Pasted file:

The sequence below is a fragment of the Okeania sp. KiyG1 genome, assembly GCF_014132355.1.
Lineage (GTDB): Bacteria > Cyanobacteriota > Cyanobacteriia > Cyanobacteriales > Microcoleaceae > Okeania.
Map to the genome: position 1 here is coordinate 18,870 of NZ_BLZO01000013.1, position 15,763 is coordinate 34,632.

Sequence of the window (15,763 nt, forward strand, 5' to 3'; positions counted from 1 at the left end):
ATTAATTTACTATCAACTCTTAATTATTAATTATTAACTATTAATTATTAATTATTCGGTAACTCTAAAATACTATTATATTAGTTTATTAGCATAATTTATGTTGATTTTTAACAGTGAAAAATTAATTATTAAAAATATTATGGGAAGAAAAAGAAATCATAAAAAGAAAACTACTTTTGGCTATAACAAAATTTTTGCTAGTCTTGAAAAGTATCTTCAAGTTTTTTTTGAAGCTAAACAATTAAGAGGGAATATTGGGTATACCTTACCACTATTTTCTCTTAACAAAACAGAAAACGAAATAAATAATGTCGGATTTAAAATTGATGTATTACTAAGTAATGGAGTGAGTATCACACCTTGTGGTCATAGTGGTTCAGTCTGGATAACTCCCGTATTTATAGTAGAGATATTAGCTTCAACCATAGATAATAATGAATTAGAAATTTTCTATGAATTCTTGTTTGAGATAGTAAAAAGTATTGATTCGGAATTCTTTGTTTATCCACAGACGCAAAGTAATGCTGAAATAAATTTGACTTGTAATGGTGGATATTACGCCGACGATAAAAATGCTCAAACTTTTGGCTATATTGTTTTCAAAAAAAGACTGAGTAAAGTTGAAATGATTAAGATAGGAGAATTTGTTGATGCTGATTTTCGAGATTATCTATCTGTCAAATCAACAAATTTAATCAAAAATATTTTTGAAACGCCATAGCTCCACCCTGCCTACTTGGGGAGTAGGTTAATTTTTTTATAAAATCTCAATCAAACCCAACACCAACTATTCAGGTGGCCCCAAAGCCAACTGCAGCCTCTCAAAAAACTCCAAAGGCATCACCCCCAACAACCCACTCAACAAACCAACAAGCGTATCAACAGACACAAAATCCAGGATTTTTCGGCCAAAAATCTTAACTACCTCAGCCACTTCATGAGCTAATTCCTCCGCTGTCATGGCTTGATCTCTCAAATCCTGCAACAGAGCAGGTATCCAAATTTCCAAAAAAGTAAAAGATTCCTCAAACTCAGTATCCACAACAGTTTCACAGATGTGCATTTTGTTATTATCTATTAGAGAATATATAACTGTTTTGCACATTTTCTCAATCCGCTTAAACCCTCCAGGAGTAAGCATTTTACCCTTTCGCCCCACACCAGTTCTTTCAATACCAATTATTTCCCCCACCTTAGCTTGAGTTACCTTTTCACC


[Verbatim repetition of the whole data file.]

The sequence below is a fragment of the Okeania sp. KiyG1 genome, assembly GCF_014132355.1.
Lineage (GTDB): Bacteria > Cyanobacteriota > Cyanobacteriia > Cyanobacteriales > Microcoleaceae > Okeania.
Map to the genome: position 1 here is coordinate 18,870 of NZ_BLZO01000013.1, position 15,763 is coordinate 34,632.

Sequence of the window (15,763 nt, forward strand, 5' to 3'; positions counted from 1 at the left end):
ATTAATTTACTATCAACTCTTAATTATTAATTATTAACTATTAATTATTAATTATTCGGTAACTCTAAAATACTATTATATTAGTTTATTAGCATAATTTATGTTGATTTTTAACAGTGAAAAATTAATTATTAAAAATATTATGGGAAGAAAAAGAAATCATAAAAAGAAAACTACTTTTGGCTATAACAAAATTTTTGCTAGTCTTGAAAAGTATCTTCAAGTTTTTTTTGAAGCTAAACAATTAAGAGGGAATATTGGGTATACCTTACCACTATTTTCTCTTAACAAAACAGAAAACGAAATAAATAATGTCGGATTTAAAATTGATGTATTACTAAGTAATGGAGTGAGTATCACACCTTGTGGTCATAGTGGTTCAGTCTGGATAACTCCCGTATTTATAGTAGAGATATTAGCTTCAACCATAGATAATAATGAATTAGAAATTTTCTATGAATTCTTGTTTGAGATAGTAAAAAGTATTGATTCGGAATTCTTTGTTTATCCACAGACGCAAAGTAATGCTGAAATAAATTTGACTTGTAATGGTGGATATTACGCCGACGATAAAAATGCTCAAACTTTTGGCTATATTGTTTTCAAAAAAAGACTGAGTAAAGTTGAAATGATTAAGATAGGAGAATTTGTTGATGCTGATTTTCGAGATTATCTATCTGTCAAATCAACAAATTTAATCAAAAATATTTTTGAAACGCCATAGCTCCACCCTGCCTACTTGGGGAGTAGGTTAATTTTTTTATAAAATCTCAATCAAACCCAACACCAACTATTCAGGTGGCCCCAAAGCCAACTGCAGCCTCTCAAAAAACTCCAAAGGCATCACCCCCAACAACCCACTCAACAAACCAACAAGCGTATCAACAGACACAAAATCCAGGATTTTTCGGCCAAAAATCTTAACTACCTCAGCCACTTCATGAGCTAATTCCTCCGCTGTCATGGCTTGATCTCTCAAATCCTGCAACAGAGCAGGTATCCAAATTTCCAAAAAAGTAAAAGATTCCTCAAACTCAGTATCCACAACAGTTTCACAGATGTGCATTTTGTTATTATCTATTAGAGAATATATAACTGTTTTGCACATTTTCTCAATCCGCTTAAACCCTCCAGGAGTAAGCATTTTACCCTTTCGCCCCACACCAGTTCTTTCAATACCAATTATTTCCCCCACCTTAGCTTGAGTTACCTTTTCACC